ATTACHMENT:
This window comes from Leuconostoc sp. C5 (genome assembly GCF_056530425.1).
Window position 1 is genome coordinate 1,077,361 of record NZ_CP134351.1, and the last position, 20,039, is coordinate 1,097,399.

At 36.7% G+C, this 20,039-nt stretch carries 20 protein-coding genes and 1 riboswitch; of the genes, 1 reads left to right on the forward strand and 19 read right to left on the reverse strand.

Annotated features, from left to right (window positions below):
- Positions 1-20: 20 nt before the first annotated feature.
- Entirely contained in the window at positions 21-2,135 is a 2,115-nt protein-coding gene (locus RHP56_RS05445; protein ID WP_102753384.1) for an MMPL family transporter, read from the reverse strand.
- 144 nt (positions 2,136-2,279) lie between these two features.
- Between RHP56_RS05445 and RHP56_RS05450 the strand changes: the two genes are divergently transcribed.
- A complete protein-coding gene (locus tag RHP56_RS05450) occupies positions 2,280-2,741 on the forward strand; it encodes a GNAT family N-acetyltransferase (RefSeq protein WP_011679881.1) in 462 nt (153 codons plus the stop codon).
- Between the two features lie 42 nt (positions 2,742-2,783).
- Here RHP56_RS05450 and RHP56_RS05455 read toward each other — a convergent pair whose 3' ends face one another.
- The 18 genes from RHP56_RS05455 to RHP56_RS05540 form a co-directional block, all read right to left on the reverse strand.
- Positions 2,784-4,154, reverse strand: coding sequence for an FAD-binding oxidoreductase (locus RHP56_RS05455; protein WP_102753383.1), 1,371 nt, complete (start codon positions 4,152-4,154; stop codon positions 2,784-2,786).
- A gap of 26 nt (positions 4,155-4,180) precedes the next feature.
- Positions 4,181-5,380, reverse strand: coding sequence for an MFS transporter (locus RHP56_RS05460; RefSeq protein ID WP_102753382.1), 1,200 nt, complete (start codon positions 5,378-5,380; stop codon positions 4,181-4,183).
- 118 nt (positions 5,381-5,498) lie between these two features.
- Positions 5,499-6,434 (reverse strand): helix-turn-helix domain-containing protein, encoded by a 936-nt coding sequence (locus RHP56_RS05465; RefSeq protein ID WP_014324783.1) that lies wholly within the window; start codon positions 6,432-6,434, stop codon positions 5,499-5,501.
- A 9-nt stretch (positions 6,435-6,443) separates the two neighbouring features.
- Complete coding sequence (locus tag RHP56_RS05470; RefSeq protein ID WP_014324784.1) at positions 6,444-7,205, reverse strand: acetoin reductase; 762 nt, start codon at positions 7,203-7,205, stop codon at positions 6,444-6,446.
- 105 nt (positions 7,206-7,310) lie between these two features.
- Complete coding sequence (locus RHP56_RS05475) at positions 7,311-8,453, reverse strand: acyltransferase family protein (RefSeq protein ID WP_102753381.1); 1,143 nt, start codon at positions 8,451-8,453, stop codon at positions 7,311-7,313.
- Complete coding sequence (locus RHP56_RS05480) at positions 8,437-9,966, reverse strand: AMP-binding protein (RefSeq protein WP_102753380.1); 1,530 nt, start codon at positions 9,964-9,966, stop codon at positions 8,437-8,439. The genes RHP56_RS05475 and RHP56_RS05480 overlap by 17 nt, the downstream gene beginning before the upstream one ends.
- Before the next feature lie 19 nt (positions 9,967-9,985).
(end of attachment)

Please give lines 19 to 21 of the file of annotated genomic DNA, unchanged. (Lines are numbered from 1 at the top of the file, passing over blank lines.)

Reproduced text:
- Complete coding sequence (locus tag RHP56_RS05470; RefSeq protein ID WP_014324784.1) at positions 6,444-7,205, reverse strand: acetoin reductase; 762 nt, start codon at positions 7,203-7,205, stop codon at positions 6,444-6,446.
- 105 nt (positions 7,206-7,310) lie between these two features.
- Complete coding sequence (locus RHP56_RS05475) at positions 7,311-8,453, reverse strand: acyltransferase family protein (RefSeq protein ID WP_102753381.1); 1,143 nt, start codon at positions 8,451-8,453, stop codon at positions 7,311-7,313.